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On Sunday, Samsung announced that its next generation 14nm chip manufacturing process is now ready for mass production. The smaller, more energy efficient chips are expected to power a range of future Samsung products, and the technology is also likely to be used to produce chips for competing companies, such as Apple and Qualcomm.

Along with the announcement, Samsung also unveiled that the first chip to be produced using its 14nm FinFET technology will be an updated version of its 64-bit Exynos 7 Octa mobile SoC. Exact specifications for the chip haven’t been announced yet, but the new Exynos 7 Octa is expected to be Samsung’s chip of choice for its upcoming Galaxy S6. If true, this would be a big change for Samsung, as the company would drop Qualcomm as a major chip supplier for its flagship products.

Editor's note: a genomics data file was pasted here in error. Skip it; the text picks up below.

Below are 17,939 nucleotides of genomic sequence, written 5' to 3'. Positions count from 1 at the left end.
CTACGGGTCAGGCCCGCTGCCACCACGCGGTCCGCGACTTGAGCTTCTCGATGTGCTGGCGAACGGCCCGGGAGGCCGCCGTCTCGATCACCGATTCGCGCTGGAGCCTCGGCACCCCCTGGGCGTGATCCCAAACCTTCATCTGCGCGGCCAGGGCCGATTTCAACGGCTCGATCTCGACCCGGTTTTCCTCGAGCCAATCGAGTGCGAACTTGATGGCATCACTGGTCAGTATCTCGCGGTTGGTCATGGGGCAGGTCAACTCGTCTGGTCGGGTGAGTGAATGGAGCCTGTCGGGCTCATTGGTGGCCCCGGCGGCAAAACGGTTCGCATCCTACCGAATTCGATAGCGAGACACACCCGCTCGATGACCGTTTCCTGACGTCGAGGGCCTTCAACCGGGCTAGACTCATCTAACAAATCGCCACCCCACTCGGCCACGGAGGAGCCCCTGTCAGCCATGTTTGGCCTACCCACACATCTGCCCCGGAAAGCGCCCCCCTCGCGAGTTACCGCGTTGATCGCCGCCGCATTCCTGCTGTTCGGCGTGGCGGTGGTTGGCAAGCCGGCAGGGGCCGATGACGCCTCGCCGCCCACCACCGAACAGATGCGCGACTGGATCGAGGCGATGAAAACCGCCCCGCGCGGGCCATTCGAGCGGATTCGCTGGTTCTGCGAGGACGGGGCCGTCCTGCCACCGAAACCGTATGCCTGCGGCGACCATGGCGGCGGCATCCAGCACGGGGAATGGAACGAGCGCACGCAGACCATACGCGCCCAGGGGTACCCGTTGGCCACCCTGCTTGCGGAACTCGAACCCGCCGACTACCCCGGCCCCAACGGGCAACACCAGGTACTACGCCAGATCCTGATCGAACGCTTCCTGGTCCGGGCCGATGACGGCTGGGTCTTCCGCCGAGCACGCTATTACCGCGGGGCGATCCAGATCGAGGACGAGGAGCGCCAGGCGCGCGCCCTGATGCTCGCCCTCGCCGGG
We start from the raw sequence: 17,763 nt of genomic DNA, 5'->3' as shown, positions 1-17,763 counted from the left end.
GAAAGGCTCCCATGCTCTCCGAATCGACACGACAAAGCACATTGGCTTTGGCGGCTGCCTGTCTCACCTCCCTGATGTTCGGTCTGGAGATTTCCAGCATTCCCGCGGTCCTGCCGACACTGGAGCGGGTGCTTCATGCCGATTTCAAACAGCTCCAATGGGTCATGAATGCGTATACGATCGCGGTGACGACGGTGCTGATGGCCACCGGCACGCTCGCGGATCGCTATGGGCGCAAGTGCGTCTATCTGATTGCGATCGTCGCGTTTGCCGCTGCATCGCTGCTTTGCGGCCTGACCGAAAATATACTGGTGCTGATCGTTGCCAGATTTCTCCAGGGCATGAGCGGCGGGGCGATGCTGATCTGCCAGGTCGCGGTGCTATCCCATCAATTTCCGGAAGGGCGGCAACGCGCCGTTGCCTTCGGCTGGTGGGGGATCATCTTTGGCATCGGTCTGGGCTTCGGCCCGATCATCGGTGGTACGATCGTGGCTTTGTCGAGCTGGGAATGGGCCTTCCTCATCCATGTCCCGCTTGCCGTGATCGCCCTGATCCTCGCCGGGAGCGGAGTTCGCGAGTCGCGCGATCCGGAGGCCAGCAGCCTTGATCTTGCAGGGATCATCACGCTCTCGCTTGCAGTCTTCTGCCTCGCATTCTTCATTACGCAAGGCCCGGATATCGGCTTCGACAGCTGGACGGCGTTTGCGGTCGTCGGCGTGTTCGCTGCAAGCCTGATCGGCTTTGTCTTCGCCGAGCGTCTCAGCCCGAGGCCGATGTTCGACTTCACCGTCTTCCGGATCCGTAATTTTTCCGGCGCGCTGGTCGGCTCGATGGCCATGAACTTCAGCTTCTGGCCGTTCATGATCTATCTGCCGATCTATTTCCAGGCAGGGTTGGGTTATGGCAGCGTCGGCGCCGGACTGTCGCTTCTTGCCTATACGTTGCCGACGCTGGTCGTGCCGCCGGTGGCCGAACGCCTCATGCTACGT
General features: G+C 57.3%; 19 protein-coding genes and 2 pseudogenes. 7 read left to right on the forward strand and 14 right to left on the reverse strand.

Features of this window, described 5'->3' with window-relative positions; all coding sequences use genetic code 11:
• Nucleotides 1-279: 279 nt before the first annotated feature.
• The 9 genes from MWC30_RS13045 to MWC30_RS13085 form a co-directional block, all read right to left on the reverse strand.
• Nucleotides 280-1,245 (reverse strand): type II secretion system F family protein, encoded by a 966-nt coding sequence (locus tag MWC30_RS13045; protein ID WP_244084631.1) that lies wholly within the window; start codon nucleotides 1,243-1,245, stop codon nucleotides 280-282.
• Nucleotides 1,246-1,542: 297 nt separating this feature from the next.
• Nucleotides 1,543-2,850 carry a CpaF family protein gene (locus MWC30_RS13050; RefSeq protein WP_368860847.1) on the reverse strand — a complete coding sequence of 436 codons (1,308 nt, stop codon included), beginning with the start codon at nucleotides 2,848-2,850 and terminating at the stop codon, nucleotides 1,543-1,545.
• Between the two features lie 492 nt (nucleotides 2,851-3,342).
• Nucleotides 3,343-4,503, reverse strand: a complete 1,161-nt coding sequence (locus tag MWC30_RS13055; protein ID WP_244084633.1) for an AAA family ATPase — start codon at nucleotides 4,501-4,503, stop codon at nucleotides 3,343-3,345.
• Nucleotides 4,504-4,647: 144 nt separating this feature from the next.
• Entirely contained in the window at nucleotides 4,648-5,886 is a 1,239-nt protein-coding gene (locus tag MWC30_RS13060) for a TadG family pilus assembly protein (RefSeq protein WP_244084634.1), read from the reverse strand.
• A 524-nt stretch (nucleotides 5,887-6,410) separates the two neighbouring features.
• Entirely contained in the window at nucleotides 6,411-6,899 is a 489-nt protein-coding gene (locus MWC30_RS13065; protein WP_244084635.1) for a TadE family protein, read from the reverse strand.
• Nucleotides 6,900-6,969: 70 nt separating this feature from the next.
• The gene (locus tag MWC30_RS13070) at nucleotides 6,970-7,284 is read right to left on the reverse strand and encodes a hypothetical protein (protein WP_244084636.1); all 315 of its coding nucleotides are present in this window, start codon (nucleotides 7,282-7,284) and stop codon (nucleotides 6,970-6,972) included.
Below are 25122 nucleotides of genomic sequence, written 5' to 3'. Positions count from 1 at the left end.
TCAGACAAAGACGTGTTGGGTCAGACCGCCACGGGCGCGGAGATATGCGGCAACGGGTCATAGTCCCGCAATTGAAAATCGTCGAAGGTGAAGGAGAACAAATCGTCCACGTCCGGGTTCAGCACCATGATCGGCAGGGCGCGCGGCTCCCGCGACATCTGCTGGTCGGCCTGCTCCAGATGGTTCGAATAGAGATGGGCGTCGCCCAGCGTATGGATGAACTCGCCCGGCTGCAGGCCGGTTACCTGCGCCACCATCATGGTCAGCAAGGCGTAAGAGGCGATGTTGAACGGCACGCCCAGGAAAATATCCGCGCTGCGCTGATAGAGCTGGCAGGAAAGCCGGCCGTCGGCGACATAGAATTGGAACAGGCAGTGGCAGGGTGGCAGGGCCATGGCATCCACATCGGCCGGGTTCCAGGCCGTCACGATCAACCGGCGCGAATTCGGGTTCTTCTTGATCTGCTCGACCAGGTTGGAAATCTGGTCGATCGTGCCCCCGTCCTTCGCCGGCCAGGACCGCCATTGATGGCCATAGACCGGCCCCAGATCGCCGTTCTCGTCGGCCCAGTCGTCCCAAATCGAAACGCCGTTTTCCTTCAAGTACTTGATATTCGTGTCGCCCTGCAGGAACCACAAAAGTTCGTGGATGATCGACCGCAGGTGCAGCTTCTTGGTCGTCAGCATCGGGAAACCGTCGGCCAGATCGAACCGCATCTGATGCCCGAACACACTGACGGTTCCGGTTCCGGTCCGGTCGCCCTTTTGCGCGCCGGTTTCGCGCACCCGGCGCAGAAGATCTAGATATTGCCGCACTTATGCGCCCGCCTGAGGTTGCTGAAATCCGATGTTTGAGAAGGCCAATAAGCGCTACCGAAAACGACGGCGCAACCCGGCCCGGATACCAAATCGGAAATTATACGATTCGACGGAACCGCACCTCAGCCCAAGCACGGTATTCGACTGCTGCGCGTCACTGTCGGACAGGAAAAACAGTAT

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14nm FinFET is said to provide up to 20 percent higher speeds and 35 percent less power consumption, when compared to the company’s existing 20nm technology. It’s the silicon “fin” construction technique that is essential in helping to slim down the size of these chips. The wrap-around gate structure reduces leakage current, allowing transistors to be squeezed even close together without issue.

The arrival of Samsung’s 14nm technology is expected to give the company a significant advantage over its competitors this year. Qualcomm’s upcoming high-end Snapdragon 810 SoC is to be produced on TSMC’s thinnest 20nm process. Its 16nm FinFET process unlikely to be ready for mass production until later in Q2 or early Q3 of 2015.

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